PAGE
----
|▲ A freshman is racking his brain to figure out a way to cover an expensive tuition. /Photograph by Kim You-jeong|
Choi Min-ah, a sophomore studying in the Department of Sociology, spent most of her winter break working at a cafe and giving tutors to students. She needed to work all seven days of a week so she can earn enough money to cover next semester’s tuition. “I am tired of working every day, but I do not have any other choices because I do not want to take out loans.”
Students who do not have enough time to work as a part-timer have no other options than to take out loans. Hong Se-mi, a junior majoring in Computer Engineering, had a lot of studying to do that he did not have enough hours to save for his tuition. He has been taking out loans ever since he entered the school. “I already have debt of 15 million won under my name and I am worried that it will take a long time till I have it paid off,” said Park in a worrisome tone.
Whilst many students are suffering from the burden of paying tuition, this school year’s tuition was reduced only by 0.17percent, which is worth of around 6,000 won per semester. The tuition is still skyrocketing high and students who do not receive scholarships must seek out for ways to solve this problem. The real problem, however, lies in the fact that not a lot of students are aware of how the tuition is decided and most just conform to the amount without much analysis.
Dongguk University, as well as every university in South Korea, decides on tuition through a convention by a Tuition Deliberation Committee. In 2010, the revised bill of Higher Education Act enforced an article that every university needs to form a Tuition Deliberation Committee to decide each school year’s tuition. The Ministry of Government Legislation states that a Tuition Deliberation Committee must be composed of students, parents, school personnel, and/or an external expertise, where each constituent unit must not be comprised as half of the total number of members. The number of student committee must be at least 30 percent of the whole member.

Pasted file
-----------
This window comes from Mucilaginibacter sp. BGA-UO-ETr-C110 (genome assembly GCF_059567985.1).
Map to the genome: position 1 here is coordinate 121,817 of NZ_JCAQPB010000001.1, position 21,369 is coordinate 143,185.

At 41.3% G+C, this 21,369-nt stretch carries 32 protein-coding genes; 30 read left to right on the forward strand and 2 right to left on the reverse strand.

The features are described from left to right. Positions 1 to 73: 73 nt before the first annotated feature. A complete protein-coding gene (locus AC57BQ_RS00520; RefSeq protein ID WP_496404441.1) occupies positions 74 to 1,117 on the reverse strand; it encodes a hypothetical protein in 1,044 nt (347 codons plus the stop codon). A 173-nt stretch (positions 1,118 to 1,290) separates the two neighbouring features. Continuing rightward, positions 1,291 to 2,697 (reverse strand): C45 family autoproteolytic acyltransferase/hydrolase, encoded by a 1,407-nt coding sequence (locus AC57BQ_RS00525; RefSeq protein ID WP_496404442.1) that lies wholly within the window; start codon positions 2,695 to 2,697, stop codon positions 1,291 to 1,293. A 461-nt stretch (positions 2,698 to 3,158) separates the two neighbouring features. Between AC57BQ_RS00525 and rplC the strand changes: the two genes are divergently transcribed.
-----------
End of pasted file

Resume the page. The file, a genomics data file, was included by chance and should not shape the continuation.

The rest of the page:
For this year’s meetings, the committee was comprised of two professors, two school personnel, two undergraduate student representatives, two graduate student representatives, and one external expertise. The members were: Lee Hak-noh (Professor of International Trade Major), Kwak Chae-gi (Professor of Public Administration Major), Shin Gi-hun (Head of Budget Strategies Team), Byun Min-woo (Head of Student Service Team), Kim Byung-jun (President of Graduate School Student Council), Woo Hong (Vice President of Graduate School Student Council), Jung Won-bin (President of Undergraduate School Student Council), Choi Gwang-baek (President of College of Social Science Student Council), and Goo Ja-myung, an external expertise.